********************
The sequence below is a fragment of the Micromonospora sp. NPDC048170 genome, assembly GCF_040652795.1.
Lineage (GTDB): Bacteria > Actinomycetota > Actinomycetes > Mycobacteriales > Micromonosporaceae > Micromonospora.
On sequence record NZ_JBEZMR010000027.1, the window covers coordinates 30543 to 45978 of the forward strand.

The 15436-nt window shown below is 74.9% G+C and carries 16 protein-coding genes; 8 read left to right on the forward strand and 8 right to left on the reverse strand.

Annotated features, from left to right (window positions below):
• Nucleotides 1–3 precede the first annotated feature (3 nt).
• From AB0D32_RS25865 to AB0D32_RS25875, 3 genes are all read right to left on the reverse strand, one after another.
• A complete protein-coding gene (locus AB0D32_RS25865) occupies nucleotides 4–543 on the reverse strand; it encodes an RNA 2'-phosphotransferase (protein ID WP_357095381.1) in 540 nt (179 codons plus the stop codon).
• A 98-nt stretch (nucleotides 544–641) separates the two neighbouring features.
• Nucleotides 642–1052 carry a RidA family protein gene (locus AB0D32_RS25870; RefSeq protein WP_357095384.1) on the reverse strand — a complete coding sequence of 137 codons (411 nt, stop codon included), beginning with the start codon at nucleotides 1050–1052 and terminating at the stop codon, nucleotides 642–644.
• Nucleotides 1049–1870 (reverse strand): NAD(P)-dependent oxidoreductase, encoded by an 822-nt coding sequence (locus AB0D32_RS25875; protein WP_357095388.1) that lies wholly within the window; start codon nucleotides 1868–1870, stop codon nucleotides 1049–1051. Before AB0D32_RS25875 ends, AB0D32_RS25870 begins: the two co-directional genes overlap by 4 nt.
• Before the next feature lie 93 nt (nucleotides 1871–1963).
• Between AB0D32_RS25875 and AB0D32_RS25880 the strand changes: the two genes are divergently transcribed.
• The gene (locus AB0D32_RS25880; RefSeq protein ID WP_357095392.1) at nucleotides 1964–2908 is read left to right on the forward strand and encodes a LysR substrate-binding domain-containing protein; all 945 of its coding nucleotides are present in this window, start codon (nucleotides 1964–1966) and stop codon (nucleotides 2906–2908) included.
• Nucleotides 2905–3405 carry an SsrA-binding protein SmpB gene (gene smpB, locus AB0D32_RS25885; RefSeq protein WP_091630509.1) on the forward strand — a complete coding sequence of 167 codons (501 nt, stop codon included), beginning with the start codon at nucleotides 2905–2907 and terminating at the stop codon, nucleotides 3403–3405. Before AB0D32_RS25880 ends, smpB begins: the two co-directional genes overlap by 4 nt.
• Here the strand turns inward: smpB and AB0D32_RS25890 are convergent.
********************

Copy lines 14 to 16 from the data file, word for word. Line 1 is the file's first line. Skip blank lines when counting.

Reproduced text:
• The gene (locus AB0D32_RS25880; RefSeq protein ID WP_357095392.1) at nucleotides 1964–2908 is read left to right on the forward strand and encodes a LysR substrate-binding domain-containing protein; all 945 of its coding nucleotides are present in this window, start codon (nucleotides 1964–1966) and stop codon (nucleotides 2906–2908) included.
• Nucleotides 2905–3405 carry an SsrA-binding protein SmpB gene (gene smpB, locus AB0D32_RS25885; RefSeq protein WP_091630509.1) on the forward strand — a complete coding sequence of 167 codons (501 nt, stop codon included), beginning with the start codon at nucleotides 2905–2907 and terminating at the stop codon, nucleotides 3403–3405. Before AB0D32_RS25880 ends, smpB begins: the two co-directional genes overlap by 4 nt.
• Here the strand turns inward: smpB and AB0D32_RS25890 are convergent.